Milton police to get new HQ

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Neil Johnson
Thursday, October 11, 2012

— Roof leak buckets, moldy carpeting, cramped workspaces and outdoor parking soon will be things of the past for the Milton Police Department.

The department is getting new digs.

The city council has authorized the city to pay $322,000 to purchase the former Dean medical building on the city's east side, City Administrator Jerry Schuetz confirmed Wednesday. The move came late Tuesday during a special budget planning session.

Schuetz said attorneys for the city and the owners still were working Wednesday to finalize the deal, which would include the city paying $22,000 in taxes owed on the property.

Under the proposed deal, the city would take ownership of the 6,800-square-foot building and two acres of surrounding property and move its police department and municipal court there.

The former Dean medical building at 710 S. Janesville St. is assessed at $910,500, according to city records. The building was built in 1990 and has been vacant since 2010. It went on the market earlier this year.

The city for weeks has been in negotiations to purchase the building. Officials have said the building would solve a space crunch for officer workspace, secure areas and evidence storage.

The current police station at 120 Parkview Drive has one locker room that serves both male and female employees on a staff that's nearly doubled in the past 15 years, officials said. During one recent visit to the station by The Gazette, two officers were seen using a police conference room to sort medications left in the department's prescription drug drop-off box.

The department has been grappling with maintenance, including chronic roof leaks, and a shortage of vehicle storage, officials have said.

Alderman Brett Frazier said the police department and the community deserve a better police headquarters.

"We owe it to our community to make sure that the police department is not some Taj Mahal, but that they're in a position to make sure the community stays safe and to do their jobs in an effective way," Frazier said.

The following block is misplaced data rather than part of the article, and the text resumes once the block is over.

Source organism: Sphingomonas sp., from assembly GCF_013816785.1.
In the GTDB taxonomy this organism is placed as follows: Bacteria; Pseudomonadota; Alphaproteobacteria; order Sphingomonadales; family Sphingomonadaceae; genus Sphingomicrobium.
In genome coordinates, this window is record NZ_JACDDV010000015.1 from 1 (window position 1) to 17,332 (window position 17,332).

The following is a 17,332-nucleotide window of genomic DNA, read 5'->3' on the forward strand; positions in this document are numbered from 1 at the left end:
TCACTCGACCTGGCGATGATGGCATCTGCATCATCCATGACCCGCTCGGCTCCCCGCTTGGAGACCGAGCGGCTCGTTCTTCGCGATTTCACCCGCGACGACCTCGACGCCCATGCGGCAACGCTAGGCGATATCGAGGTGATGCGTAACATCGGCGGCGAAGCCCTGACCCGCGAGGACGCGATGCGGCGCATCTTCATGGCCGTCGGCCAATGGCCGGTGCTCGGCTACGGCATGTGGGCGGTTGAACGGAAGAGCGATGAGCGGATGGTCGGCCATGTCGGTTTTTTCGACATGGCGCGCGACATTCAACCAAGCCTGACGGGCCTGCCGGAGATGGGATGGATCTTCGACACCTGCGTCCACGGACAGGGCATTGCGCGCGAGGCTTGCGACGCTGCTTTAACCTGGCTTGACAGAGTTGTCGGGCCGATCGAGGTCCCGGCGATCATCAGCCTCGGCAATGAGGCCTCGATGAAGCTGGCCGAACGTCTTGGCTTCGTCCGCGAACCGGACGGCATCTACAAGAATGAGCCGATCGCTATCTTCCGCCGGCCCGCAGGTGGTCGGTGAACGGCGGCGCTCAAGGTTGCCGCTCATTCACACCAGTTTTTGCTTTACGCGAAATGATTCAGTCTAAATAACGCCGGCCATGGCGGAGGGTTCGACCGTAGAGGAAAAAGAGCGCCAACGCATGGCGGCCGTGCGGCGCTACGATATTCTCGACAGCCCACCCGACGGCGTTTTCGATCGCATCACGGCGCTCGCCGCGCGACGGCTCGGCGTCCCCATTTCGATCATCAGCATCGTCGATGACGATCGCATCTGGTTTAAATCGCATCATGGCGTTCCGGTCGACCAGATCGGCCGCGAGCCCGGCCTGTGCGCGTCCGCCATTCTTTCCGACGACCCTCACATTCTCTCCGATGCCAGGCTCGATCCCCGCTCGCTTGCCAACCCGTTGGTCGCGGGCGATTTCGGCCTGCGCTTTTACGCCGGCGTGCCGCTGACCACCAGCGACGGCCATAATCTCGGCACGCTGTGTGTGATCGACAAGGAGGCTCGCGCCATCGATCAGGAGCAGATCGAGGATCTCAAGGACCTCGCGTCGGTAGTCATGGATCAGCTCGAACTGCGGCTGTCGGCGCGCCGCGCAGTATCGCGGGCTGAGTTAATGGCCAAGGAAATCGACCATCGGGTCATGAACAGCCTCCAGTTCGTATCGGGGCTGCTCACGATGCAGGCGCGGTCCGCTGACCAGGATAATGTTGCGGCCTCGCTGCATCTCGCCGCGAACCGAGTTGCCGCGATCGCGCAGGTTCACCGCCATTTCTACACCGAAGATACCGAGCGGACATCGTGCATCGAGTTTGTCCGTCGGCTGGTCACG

The police department has been at its current location since 2001. Since then, the city has spent more than $500,000 on renovations and repairs to the building, according to city records.

In a written statement this week, Mayor Tom Chesmore praised the council for deciding to buy the former Dean building and "stop throwing good taxpayer money at bad buildings."

Frazier echoed the sentiment.

"Do you keep nickel-and-diming it, or do you do invest in solving long-term problems?" Frazier said.

It's unclear when the police department could move, but the former Dean building will need work to be converted into a police station.

Schuetz said the city would need to build a garage and sally port to house the police department's vehicle fleet.

The building also will need interior renovations, although officials say the building wouldn't need to be fully gutted because it has secure and non-secure workspaces the city can easily modify.

Schuetz estimates renovation costs would range between $1.2 million and $1.8 million.

A 2010 city study showed it could cost $2 million to build a new police station. That estimate did not include land acquisition.

The council has yet to decide whether it would use the city's cash reserves or issue bonds to pay down the cost of the building purchase and renovations. Schuetz said a decision on financing options could come during budget planning sessions this month.

Schuetz said the council must decide in the coming months what to do with the current police station once it's vacant.

Frazier said that he believes the building, which is a former pump house and city hall, could end up being torn down for future development linked to the Goodrich Square redevelopment plan.

"Everybody can carry out one of the rain-collection buckets we've had in there, but everything else can go," he said.

Last updated: 4:51 pm Tuesday, August 27, 2013

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